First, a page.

Although the name, Micronesia, makes this wide swath of the north Pacific sound like a small state, it stretches across more 3,200 kilometers/2,000 miles of ocean, comprising several different countries and hundreds of islands. Included in the area known as Micronesia are true superstars of the dive world: Palau, Yap, Chuuk and Guam. Palau has been called one of the "Seven Underwater Wonders of the World" and has so many dive sites that belong at the top of your wish list, it's hard to know where to start. You'll find everything from World War II (WWII) wrecks to shark and manta cleaning stations to caverns. A close neighbor to Palau, Yap is one of the world's top places for guaranteed manta ray encounters in Mi'il Channel, along with walls, sharks, and macro wonderlands. Yap also has one of the world's most intact cultures where ancient stone money is still commonly seen. The major hub for Micronesia is Guam, which is littered with both World War I and WWII wrecks, some right on top of the other. And, of course, you need only to be a certified diver for about five minutes before you hear about the wrecks of Chuuk (Truk) Lagoon, all the aftermath of Operation Hailstone. Between dives, Micronesia exudes tropical splendor, with cultural and natural heritage that includes secluded island beaches and explosive sunsets.
When to go:
The wind is milder during July through October, producing flatter seas, although visibility may be slightly reduced by run-off during monsoons.. Water temperatures remain in the very warm year-round. Typhoons are most frequent between August and December, but are rare in Palau.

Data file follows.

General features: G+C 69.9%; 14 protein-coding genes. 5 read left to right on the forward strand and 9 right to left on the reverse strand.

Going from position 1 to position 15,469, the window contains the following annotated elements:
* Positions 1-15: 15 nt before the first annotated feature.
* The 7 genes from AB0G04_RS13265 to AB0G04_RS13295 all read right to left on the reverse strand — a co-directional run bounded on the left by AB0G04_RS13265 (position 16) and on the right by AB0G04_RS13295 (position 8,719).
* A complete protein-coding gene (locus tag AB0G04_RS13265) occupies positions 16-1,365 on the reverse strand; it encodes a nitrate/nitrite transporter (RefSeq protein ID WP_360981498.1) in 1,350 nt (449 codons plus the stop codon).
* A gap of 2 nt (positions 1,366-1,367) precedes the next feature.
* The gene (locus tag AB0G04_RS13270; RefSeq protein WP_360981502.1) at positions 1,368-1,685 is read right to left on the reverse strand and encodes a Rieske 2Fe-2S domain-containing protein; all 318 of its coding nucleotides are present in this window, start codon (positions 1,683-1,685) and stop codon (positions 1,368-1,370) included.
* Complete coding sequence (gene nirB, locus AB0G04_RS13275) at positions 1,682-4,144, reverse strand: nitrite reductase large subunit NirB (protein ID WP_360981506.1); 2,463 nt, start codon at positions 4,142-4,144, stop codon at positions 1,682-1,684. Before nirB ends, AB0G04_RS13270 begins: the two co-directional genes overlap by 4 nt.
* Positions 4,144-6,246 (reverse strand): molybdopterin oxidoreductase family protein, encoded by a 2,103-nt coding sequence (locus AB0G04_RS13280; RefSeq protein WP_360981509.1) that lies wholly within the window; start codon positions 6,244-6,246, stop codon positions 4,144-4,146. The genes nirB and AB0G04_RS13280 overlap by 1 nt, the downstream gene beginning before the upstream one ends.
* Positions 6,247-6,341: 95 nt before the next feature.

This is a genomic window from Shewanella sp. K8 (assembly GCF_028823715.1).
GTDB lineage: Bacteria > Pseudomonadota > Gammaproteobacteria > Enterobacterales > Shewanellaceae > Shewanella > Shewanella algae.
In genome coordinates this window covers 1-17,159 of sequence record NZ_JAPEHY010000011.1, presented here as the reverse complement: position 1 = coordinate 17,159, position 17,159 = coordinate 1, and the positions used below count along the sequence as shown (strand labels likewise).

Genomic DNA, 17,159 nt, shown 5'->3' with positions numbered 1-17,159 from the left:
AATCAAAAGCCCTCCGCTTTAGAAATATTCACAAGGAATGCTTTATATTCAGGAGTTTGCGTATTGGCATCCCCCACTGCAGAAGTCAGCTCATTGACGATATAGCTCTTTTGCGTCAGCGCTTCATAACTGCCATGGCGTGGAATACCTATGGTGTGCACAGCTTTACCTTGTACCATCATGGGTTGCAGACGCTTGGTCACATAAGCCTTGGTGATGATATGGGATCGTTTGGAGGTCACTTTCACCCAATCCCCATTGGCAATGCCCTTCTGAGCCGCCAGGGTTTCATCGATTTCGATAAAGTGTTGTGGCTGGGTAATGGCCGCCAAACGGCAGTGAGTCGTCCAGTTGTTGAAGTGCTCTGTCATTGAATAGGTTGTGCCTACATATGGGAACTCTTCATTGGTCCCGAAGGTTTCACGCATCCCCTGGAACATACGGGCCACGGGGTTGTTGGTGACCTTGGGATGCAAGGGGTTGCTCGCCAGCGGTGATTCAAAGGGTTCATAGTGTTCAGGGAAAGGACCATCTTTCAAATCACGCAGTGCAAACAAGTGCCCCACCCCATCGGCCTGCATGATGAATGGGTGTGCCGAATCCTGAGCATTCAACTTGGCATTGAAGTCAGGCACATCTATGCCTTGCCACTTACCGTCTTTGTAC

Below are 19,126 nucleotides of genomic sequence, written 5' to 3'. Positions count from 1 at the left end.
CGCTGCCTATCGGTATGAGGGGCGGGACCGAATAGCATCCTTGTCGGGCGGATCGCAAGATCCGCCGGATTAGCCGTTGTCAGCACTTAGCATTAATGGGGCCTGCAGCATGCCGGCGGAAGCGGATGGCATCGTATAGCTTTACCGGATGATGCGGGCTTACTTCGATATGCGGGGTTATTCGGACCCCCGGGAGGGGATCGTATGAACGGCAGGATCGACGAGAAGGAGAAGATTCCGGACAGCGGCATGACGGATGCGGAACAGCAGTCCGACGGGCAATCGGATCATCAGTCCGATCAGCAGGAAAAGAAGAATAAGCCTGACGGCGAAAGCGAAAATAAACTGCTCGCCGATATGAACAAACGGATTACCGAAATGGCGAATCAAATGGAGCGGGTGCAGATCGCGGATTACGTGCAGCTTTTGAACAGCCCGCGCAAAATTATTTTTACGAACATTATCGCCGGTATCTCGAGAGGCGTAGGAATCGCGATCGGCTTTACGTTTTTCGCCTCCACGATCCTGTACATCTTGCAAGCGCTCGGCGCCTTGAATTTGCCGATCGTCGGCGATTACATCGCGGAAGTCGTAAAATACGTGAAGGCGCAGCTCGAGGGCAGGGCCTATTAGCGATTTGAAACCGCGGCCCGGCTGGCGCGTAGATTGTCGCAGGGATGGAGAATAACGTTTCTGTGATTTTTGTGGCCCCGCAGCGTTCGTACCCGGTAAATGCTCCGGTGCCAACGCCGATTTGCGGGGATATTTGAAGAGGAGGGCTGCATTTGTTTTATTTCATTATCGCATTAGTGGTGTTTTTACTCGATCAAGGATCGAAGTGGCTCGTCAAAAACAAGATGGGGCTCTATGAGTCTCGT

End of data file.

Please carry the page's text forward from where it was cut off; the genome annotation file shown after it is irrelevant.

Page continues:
When to Get the Best Deals:
August to December.
What to Pack:
A full skin or 1/2 to 1 mm wetsuit; sunscreen, mosquito repellent, inflatable signal tube for drift dives, DAN card.
Seasonal averages: 26°C/79°F in winter and 27°C/82°F in summer.
Seasonal averages: 27°C/82°F year-round.
US Dollar. Credit cards are widely accepted.
Valid passport; check with local immigration office for visa requirements.
Included in your airfare.
What to Eat:
A wide variety of international food is available in Micronesia, but be sure to look for local dishes prepared using staple foods, such as taro, yam, breadfruit, banana, coconuts, fish, crabs, shellfish, pig and chicken.
What to Drink:
There are a several fun little bars in the islands, usually very close to dive operations. Palau has its own beer called Red Rooster. Stone Money Brewing makes a micro-brew on Yap. Guam has a couple micro-brewers - Mermaid Tavern and Gril,l and Ishii Brewing Co. making Minagof Pale Ale.
Visit Anguar Island on Palau for WWII artifacts; Cruise the Rock Islands on Palau; Visit a village on Yap; Buy a wooden storyboard from the jail on Palau.
Customs and Culture:
Because Micronesia is so spread out, each island group has unique traditions, customs, arts and handicrafts. Enjoy exploring, but be respectful and dress conservatively when visiting outer villages.
Yap Day Festival, March.
Electricity and Internet:
The supply current is 120 volts and 60 Hz. Internet is somewhat available.
Drink the water?
Water is safe to drink.
English is the official language.
Amazing Marine Life
The giant rays are almost guaranteed in places like Mi'il Channel in Yap, and in German Channel, a cleaning station in Palau.
Hook in at Blue Corner in Palau and grey reef sharks line up right beside you. Silvertips, bulls, occasional hammerheads and other shark species can show up on almost any dive.
Huge aggregations swirl over the reef.